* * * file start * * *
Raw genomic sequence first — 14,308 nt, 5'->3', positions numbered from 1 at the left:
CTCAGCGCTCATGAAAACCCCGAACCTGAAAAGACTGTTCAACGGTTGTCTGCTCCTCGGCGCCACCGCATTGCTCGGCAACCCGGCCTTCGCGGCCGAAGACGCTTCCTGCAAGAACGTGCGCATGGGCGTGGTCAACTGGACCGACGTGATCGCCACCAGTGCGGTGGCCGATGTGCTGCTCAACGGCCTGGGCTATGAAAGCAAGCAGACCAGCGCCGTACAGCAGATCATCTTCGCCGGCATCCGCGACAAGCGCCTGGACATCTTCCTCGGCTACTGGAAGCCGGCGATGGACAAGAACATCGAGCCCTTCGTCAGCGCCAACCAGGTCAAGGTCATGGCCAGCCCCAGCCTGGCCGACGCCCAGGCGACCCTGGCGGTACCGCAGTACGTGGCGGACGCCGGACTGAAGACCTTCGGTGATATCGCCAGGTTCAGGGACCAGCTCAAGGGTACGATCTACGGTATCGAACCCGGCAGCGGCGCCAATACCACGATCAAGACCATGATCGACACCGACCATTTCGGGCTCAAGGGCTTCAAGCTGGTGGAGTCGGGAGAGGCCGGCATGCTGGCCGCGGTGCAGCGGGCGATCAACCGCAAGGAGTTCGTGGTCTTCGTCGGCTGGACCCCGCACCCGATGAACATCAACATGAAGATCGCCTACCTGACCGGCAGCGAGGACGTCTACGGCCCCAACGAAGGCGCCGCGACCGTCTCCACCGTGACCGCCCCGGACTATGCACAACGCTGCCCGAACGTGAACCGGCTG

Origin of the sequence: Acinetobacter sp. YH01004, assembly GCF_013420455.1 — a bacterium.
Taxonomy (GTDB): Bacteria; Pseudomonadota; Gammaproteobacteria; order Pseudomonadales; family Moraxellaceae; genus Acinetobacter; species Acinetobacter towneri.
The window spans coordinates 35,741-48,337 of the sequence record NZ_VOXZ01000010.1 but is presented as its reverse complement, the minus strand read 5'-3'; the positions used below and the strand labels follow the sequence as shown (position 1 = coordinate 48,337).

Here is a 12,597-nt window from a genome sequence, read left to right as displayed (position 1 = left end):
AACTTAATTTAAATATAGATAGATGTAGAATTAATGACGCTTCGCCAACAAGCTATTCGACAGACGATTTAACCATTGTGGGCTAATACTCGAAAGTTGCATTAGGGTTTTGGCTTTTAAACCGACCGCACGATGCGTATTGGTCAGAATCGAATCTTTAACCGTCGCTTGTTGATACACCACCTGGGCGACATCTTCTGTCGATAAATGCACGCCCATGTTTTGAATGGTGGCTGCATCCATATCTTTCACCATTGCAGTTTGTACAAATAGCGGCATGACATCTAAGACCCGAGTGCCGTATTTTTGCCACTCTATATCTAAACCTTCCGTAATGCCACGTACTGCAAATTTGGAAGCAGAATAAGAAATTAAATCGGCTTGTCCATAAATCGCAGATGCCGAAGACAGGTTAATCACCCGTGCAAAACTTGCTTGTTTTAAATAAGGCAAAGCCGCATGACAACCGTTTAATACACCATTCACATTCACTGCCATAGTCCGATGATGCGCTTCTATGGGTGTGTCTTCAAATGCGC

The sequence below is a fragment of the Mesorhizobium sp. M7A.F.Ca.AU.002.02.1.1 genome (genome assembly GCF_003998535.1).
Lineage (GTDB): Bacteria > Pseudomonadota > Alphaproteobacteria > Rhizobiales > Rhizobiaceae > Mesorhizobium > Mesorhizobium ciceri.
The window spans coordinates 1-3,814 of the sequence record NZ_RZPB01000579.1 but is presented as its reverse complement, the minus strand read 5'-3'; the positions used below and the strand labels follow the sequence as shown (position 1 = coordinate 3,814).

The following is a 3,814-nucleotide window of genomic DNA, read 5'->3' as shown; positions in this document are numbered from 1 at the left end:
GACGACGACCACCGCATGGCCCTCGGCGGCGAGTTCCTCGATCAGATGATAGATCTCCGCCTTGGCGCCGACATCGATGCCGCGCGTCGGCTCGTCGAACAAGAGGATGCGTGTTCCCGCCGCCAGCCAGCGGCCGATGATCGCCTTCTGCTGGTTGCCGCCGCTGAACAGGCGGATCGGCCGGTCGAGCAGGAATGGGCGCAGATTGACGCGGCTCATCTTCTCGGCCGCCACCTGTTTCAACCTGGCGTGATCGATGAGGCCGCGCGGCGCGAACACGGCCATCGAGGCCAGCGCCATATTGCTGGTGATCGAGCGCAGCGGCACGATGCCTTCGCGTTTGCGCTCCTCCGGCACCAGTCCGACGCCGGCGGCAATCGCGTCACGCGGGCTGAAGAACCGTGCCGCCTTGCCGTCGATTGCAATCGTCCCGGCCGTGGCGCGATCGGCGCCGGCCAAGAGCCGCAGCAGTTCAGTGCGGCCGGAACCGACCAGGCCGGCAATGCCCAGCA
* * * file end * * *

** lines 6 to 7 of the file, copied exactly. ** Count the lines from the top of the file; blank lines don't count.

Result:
Here is a 12,597-nt window from a genome sequence, read left to right as displayed (position 1 = left end):
AACTTAATTTAAATATAGATAGATGTAGAATTAATGACGCTTCGCCAACAAGCTATTCGACAGACGATTTAACCATTGTGGGCTAATACTCGAAAGTTGCATTAGGGTTTTGGCTTTTAAACCGACCGCACGATGCGTATTGGTCAGAATCGAATCTTTAACCGTCGCTTGTTGATACACCACCTGGGCGACATCTTCTGTCGATAAATGCACGCCCATGTTTTGAATGGTGGCTGCATCCATATCTTTCACCATTGCAGTTTGTACAAATAGCGGCATGACATCTAAGACCCGAGTGCCGTATTTTTGCCACTCTATATCTAAACCTTCCGTAATGCCACGTACTGCAAATTTGGAAGCAGAATAAGAAATTAAATCGGCTTGTCCATAAATCGCAGATGCCGAAGACAGGTTAATCACCCGTGCAAAACTTGCTTGTTTTAAATAAGGCAAAGCCGCATGACAACCGTTTAATACACCATTCACATTCACTGCCATAGTCCGATGATGCGCTTCTATGGGTGTGTCTTCAAATGCGC